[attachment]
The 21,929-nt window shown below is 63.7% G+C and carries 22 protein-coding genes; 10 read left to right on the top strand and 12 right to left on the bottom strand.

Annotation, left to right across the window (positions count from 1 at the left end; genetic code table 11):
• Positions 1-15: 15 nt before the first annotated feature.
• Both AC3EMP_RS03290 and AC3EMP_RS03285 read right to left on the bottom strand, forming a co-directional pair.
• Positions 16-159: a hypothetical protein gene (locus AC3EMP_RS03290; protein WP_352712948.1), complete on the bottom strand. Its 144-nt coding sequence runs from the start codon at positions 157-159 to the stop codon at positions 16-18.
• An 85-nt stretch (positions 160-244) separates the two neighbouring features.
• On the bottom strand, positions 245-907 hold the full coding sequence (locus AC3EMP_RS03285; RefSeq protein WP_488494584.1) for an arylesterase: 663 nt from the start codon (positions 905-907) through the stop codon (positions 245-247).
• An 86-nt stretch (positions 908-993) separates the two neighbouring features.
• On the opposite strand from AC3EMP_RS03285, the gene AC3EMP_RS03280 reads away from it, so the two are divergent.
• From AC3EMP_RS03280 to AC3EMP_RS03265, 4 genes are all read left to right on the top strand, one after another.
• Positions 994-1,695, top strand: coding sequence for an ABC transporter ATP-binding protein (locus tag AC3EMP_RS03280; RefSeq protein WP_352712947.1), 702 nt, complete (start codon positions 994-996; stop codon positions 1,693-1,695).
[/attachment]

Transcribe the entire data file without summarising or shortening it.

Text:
The 21,929-nt window shown below is 63.7% G+C and carries 22 protein-coding genes; 10 read left to right on the top strand and 12 right to left on the bottom strand.

Annotation, left to right across the window (positions count from 1 at the left end; genetic code table 11):
• Positions 1-15: 15 nt before the first annotated feature.
• Both AC3EMP_RS03290 and AC3EMP_RS03285 read right to left on the bottom strand, forming a co-directional pair.
• Positions 16-159: a hypothetical protein gene (locus AC3EMP_RS03290; protein WP_352712948.1), complete on the bottom strand. Its 144-nt coding sequence runs from the start codon at positions 157-159 to the stop codon at positions 16-18.
• An 85-nt stretch (positions 160-244) separates the two neighbouring features.
• On the bottom strand, positions 245-907 hold the full coding sequence (locus AC3EMP_RS03285; RefSeq protein WP_488494584.1) for an arylesterase: 663 nt from the start codon (positions 905-907) through the stop codon (positions 245-247).
• An 86-nt stretch (positions 908-993) separates the two neighbouring features.
• On the opposite strand from AC3EMP_RS03285, the gene AC3EMP_RS03280 reads away from it, so the two are divergent.
• From AC3EMP_RS03280 to AC3EMP_RS03265, 4 genes are all read left to right on the top strand, one after another.
• Positions 994-1,695, top strand: coding sequence for an ABC transporter ATP-binding protein (locus tag AC3EMP_RS03280; RefSeq protein WP_352712947.1), 702 nt, complete (start codon positions 994-996; stop codon positions 1,693-1,695).